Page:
Why Wild? Book shares stories of those who shaped thinking about protecting wilderness

click to enlarge John McCarthy, of Boise, collected the stories of five people who helped shape policies for how we live and work in protected wilderness in "Working the Wilderness." - JOHN MCCARTHY
John McCarthy
John McCarthy, of Boise, collected the stories of five people who helped shape policies for how we live and work in protected wilderness in "Working the Wilderness."

The Selway-Bitterroot Wilderness in Idaho and Montana is one of the largest designated wild areas in the United States.

Motorized equipment is illegal there, so are bicycles, wagons and hang gliders. You can’t bury or burn trash. What you can do is revel in solitude, “where the earth and its community of life are untrammeled by man.”

Those are words from the 1964 Wilderness Act which protects the Selway-Bitterroot and other U.S. wilderness systems. While wild is a natural state, it took a lot of work to keep it that way. In his new book “Working the Wilderness: Early Leaders for Wild Lands,” John McCarthy tells the stories of four men and one woman who worked for the U.S. Forest Service and helped establish what it means to work and live in the wilderness: Emil and Penny Keck, William R. “Bud” Moore, William A. Worf and Warren Q. Miller.

“It’s part of wilderness history that’s not very well appreciated or understood,” said McCarthy, 68, in a phone interview from his home in Boise.

McCarthy moved to Idaho in 1977 to work trail crew for the U.S. Forest Service. He began collecting these people’s stories while working as a reporter at the Lewiston Tribune from 1982 to 1993. Later he worked for the Idaho Conservation League and other advocacy groups, but when he retired, he returned to these biographies. He believed a new generation could benefit from learning their stories and point of view.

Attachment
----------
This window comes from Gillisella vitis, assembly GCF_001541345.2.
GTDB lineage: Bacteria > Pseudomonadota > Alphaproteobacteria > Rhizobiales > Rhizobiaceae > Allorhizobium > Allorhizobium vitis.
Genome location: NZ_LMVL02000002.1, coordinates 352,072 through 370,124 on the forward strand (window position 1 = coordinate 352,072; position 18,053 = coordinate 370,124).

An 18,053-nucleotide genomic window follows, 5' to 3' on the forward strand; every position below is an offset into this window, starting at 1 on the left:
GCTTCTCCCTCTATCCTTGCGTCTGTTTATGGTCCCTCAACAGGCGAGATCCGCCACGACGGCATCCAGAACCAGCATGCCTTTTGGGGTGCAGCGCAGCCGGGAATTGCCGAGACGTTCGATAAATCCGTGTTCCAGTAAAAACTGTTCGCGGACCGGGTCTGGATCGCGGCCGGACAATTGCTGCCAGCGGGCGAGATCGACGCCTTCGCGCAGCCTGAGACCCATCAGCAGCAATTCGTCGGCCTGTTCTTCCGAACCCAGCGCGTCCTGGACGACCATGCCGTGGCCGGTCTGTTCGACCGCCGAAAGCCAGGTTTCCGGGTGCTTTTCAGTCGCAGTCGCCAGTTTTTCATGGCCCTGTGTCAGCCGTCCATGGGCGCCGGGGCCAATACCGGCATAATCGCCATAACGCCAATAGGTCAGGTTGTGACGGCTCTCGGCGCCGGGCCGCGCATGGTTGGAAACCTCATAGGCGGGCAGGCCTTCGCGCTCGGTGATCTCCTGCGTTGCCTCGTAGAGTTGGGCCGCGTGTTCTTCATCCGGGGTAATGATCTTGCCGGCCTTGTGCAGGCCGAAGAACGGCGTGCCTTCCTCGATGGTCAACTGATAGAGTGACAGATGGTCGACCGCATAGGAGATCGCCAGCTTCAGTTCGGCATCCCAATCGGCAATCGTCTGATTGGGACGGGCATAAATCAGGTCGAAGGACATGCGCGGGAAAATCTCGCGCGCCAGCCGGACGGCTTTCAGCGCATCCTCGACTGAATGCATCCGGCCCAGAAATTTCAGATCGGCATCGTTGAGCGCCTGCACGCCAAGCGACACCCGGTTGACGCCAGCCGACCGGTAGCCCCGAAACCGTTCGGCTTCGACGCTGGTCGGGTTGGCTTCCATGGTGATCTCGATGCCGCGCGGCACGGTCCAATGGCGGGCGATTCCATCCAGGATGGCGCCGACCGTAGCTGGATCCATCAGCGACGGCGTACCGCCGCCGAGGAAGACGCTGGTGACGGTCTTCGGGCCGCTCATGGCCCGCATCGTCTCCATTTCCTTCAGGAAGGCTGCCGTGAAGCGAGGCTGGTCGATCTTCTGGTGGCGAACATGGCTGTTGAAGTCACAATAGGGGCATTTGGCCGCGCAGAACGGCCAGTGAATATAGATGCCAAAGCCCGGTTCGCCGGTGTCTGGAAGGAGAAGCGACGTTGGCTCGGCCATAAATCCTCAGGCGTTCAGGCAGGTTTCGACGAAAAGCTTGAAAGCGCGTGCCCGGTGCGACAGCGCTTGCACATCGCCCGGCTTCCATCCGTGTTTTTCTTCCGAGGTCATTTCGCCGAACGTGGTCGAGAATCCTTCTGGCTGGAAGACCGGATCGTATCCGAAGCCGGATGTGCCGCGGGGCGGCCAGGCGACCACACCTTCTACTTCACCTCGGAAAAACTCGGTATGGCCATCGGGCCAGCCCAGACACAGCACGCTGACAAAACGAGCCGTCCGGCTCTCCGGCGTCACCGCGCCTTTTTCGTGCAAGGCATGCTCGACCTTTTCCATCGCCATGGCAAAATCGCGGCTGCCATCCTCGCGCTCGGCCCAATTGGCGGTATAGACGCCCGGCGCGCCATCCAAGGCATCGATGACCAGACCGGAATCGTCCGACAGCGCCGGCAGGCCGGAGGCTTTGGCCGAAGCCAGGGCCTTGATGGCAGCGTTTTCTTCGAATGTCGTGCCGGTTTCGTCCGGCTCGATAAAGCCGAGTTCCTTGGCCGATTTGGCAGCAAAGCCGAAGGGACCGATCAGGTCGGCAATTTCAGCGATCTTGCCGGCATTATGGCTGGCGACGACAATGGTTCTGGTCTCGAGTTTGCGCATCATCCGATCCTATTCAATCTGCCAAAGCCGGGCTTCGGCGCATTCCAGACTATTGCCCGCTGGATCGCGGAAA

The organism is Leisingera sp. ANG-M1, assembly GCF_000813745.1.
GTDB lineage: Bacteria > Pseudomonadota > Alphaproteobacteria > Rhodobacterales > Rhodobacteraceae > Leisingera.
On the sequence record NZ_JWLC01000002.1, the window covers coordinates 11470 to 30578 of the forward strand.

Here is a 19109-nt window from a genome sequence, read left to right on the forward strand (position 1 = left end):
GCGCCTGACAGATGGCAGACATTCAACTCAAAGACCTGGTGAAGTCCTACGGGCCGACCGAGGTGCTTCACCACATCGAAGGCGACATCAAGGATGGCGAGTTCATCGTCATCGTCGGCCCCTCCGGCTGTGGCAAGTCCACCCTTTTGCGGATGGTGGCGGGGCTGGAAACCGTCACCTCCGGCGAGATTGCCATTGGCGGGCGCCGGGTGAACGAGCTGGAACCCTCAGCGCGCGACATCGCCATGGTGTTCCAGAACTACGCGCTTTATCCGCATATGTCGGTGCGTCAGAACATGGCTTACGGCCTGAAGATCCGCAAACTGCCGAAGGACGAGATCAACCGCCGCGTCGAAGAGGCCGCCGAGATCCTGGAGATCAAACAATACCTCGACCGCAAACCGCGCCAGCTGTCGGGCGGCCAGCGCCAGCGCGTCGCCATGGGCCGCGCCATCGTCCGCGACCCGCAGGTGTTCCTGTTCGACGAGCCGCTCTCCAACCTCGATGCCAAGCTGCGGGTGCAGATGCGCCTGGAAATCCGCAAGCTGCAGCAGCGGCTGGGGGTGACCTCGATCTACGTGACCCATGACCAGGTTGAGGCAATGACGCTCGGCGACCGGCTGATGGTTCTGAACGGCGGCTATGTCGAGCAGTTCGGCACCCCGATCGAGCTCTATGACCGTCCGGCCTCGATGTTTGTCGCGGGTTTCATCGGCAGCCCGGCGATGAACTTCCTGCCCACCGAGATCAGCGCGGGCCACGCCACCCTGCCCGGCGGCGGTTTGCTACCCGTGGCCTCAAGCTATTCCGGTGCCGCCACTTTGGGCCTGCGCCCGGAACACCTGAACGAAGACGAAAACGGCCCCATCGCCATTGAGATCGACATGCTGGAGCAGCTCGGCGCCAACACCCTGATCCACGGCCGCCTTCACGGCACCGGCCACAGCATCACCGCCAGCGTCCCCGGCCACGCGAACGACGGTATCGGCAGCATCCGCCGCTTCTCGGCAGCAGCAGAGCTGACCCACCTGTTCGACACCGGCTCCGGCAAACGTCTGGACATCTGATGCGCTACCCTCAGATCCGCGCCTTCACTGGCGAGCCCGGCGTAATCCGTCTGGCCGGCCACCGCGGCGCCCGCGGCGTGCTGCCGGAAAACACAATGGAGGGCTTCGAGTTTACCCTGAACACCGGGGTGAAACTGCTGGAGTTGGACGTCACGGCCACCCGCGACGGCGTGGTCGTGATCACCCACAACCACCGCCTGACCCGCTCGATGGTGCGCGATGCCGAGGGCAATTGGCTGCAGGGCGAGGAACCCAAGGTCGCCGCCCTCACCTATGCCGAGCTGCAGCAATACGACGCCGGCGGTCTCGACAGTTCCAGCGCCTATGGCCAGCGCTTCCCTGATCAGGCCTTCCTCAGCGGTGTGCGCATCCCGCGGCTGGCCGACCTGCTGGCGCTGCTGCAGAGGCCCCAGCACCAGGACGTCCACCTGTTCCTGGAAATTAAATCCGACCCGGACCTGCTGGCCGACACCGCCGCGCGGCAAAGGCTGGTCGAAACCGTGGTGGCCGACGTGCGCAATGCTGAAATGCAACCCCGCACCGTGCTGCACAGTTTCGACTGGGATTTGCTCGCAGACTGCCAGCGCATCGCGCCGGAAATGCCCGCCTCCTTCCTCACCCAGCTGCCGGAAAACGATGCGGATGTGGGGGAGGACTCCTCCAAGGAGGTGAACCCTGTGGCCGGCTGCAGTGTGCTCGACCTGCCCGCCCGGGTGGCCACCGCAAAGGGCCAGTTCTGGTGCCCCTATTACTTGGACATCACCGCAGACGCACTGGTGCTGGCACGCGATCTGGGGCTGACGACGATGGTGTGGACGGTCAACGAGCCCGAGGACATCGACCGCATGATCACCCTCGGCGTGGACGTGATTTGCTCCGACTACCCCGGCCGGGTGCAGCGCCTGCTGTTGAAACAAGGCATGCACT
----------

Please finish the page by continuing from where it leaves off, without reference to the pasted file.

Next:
“It is wilderness history, and the ideas are also part of our American character today,” McCarthy said.

click to enlarge John McCarthy
John McCarthy

Their contributions are varied. Emil Keck, a logger in Orofino and Moscow, drew from logging traditions to build suspension bridges across the Selway River without chainsaws. Miller created a template for teaching people how to use pioneer tools that is still used by the U.S. Forest Service today. Others helped interpret how wilderness should differ from “those areas where man and his works dominate the landscape,” as the act defines. This included the controversial idea that motors are not allowed.

“It’s not just the smell or the noise. It’s about being in the wilderness like the pioneers were, like the explorers were, using your head like they had to. You had to be self-sufficient,” McCarthy said.

Among these leaders, the motto was “don’t make it easy, don’t make it fast, don’t make it cheap” but people had to really think out what that meant and then advocate for it to spread the philosophy, he said.

“This was during the post-WWII timber boom. Just as people were trying to establish wilderness as being different, the Forest Service was building roads like crazy. The whole sense of timber was driving the Forest Service. Wilderness was not really well valued,” McCarthy said.

“Now we have massive amounts of motorized recreation. People want to bring cycles into the wilderness and chainsaws. There’s still that tension.”

He believes the philosophy these people espoused and lived can help others understand the value of wilderness today.


WHO: John McCarthy, author of “Working the Wilderness: Early Leaders for Wild Lands”


  • 7 p.m. Thursday, May 9, BookPeople Moscow, 521 Main St.

  • 1 p.m. Saturday, May 11, Asotin County Library, 417 Sycamore St., Clarkston

COST: Free

OF NOTE: McCarthy will give a presentation about the book, read and sign copies.

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